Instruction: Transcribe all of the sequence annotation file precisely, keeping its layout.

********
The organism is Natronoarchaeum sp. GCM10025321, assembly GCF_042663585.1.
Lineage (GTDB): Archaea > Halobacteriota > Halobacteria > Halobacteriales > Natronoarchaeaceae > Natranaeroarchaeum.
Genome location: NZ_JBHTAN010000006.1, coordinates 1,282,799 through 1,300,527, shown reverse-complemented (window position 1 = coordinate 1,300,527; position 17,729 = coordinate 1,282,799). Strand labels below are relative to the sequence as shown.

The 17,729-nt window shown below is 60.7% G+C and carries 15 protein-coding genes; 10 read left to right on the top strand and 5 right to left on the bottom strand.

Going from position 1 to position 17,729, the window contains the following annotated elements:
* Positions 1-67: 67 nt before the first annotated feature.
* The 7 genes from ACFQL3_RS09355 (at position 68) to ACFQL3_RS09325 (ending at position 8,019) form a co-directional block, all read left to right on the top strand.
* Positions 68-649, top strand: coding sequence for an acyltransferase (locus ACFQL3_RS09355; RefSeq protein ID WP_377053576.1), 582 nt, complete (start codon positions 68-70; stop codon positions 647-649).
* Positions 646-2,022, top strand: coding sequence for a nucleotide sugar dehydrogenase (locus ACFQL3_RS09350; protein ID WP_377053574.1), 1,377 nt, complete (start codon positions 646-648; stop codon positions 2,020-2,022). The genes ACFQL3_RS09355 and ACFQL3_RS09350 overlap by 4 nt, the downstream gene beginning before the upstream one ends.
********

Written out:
The organism is Natronoarchaeum sp. GCM10025321, assembly GCF_042663585.1.
Lineage (GTDB): Archaea > Halobacteriota > Halobacteria > Halobacteriales > Natronoarchaeaceae > Natranaeroarchaeum.
Genome location: NZ_JBHTAN010000006.1, coordinates 1,282,799 through 1,300,527, shown reverse-complemented (window position 1 = coordinate 1,300,527; position 17,729 = coordinate 1,282,799). Strand labels below are relative to the sequence as shown.

The 17,729-nt window shown below is 60.7% G+C and carries 15 protein-coding genes; 10 read left to right on the top strand and 5 right to left on the bottom strand.

Going from position 1 to position 17,729, the window contains the following annotated elements:
* Positions 1-67: 67 nt before the first annotated feature.
* The 7 genes from ACFQL3_RS09355 (at position 68) to ACFQL3_RS09325 (ending at position 8,019) form a co-directional block, all read left to right on the top strand.
* Positions 68-649, top strand: coding sequence for an acyltransferase (locus ACFQL3_RS09355; RefSeq protein ID WP_377053576.1), 582 nt, complete (start codon positions 68-70; stop codon positions 647-649).
* Positions 646-2,022, top strand: coding sequence for a nucleotide sugar dehydrogenase (locus ACFQL3_RS09350; protein ID WP_377053574.1), 1,377 nt, complete (start codon positions 646-648; stop codon positions 2,020-2,022). The genes ACFQL3_RS09355 and ACFQL3_RS09350 overlap by 4 nt, the downstream gene beginning before the upstream one ends.